|Paul Millsap, PF 41 MIN | 4-17 FG | 2-4 FT | 19 REB | 2 AST | 10 PTS | +11
Millsap’s effort is above reproach (evidenced by 19 rebounds), but his shooting was absolutely abysmal. The success of the big line-up (Millsap, Favors and Jefferson) hinges on Millsap’s ability to light up his undersized defenders at the 3. His failure to do that in this series was a major factor in the Jazz’s offensive impotence.
|Derrick Favors, FC 37 MIN | 4-8 FG | 8-12 FT | 10 REB | 1 AST | 16 PTS | 0
Besides free throw shooting (which was significantly better tonight than during Game 3), Favors takes nothing off the table, and he brings rim-protecting, crowd-igniting, can’t-be-denied defense every single minute he’s on the floor. The Jazz may have been swept, but Derrick Favors had himself a coming out party this series.
|Al Jefferson, C 41 MIN | 13-19 FG | 0-1 FT | 10 REB | 2 AST | 26 PTS | 0
Statistically, another good game for Big Al. This much I know: Big Al was meant for a methodical, halfcourt defense in which his role is clearly defined, and this Jazz team is meant to get up and run. Big Al was a major contributor in getting the Jazz here, but now that the youngsters are ready to spread their wings and fly, Big Al would only weigh them down.
|Devin Harris, PG 35 MIN | 6-17 FG | 7-9 FT | 3 REB | 7 AST | 19 PTS | +15
No Jazz player has improved his standing among Jazz fans this season more than Devin Harris. Early in the season, Harris was even rumored to be on the trading block. Fast forward to the playoffs, and the only player with the offensive firepower to incite a Jazz comeback was the formerly maligned point guard. Harris deserves another 700 words singing his praises, and fortunately, I have already done that.
|Gordon Hayward, SG 25 MIN | 0-7 FG | 0-0 FT | 3 REB | 1 AST | 0 PTS | -2
Offensively, Gordon Hayward played a one game series (17 points in Game 1 and 12 points total in Games 2-4), and consequently, the Jazz could only play a four game series. Hayward is only a second year player and a first year participant in the playoffs, so to expect him to carry the team in the same way he did during the last two months of the playoff push was probably overwhelming. I’m comforted in the knowledge that Hayward’s disappearing act this series will torture no one more than it will torture him.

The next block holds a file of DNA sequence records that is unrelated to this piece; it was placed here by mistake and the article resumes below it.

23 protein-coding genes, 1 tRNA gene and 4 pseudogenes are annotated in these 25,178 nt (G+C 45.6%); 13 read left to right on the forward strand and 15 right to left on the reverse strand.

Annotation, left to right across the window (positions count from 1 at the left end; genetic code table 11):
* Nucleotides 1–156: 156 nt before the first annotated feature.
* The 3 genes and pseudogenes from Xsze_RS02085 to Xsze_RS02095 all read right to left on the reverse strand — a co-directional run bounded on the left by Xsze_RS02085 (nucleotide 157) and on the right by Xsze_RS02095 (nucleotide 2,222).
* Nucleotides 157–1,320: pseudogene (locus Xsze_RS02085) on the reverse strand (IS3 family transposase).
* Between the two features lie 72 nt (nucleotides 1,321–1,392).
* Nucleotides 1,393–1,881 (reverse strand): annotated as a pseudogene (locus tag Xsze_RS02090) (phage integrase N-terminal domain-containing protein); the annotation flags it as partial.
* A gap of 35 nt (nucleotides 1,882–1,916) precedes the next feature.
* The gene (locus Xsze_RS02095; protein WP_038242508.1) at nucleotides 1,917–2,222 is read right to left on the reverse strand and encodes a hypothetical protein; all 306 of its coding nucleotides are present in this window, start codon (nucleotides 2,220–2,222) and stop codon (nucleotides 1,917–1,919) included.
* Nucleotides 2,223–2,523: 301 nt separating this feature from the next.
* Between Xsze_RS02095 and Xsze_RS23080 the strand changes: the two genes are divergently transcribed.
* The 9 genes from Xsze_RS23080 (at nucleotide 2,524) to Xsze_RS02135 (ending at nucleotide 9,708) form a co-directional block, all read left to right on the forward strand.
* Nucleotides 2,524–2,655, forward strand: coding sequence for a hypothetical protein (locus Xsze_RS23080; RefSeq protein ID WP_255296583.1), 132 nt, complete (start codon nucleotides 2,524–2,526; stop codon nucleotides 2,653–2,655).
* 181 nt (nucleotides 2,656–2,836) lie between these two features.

|DeMarre Carroll, F 18 MIN | 3-5 FG | 0-0 FT | 5 REB | 1 AST | 6 PTS | +1
On waves of pure defensive energy, DeMarre Carroll single-handedly brought this team back to life in the 4th quarter. For the first time all series, the Spurs looked vulnerable, and DeMarre Carroll was the man who drew first blood. Carroll’s performance this season was more than anyone could have demanded or anticipated, and he’s removed any doubt that he deserves a roster spot on an NBA team.
|Alec Burks, G 16 MIN | 0-8 FG | 0-0 FT | 4 REB | 1 AST | 0 PTS | -16
Admittedly, my expectations for Burks this season became unrealistically bloated. When he first began unleashing his unparalleled athleticism on the league, it was easy to forget that his decision-making would need time to match his abilities. Tonight was another reminder that he still needs time.
Two Things We Saw
- This team has been a joy to watch. The furious comeback at the end of this game was a fitting end to a team that consistently exceeded expectations. I have not loved a Jazz team as much as this one in a decade. This group of players genuinely cared about each other, and when they harnessed that camaraderie into basketball performance, they were
- As harsh as the conclusion to this season was, it shouldn’t overshadow that this year, Kevin O’Connor and the Jazz definitively proved that a team can rebuild and compete simultaneously. The relative pros and cons of the D-Will trade could be debated endlessly, but KOC and the Jazz’s front office took less than a year to assemble a roster full of young talent that could compete immediately, and that kind of managerial prowess deserves league-wide recognition.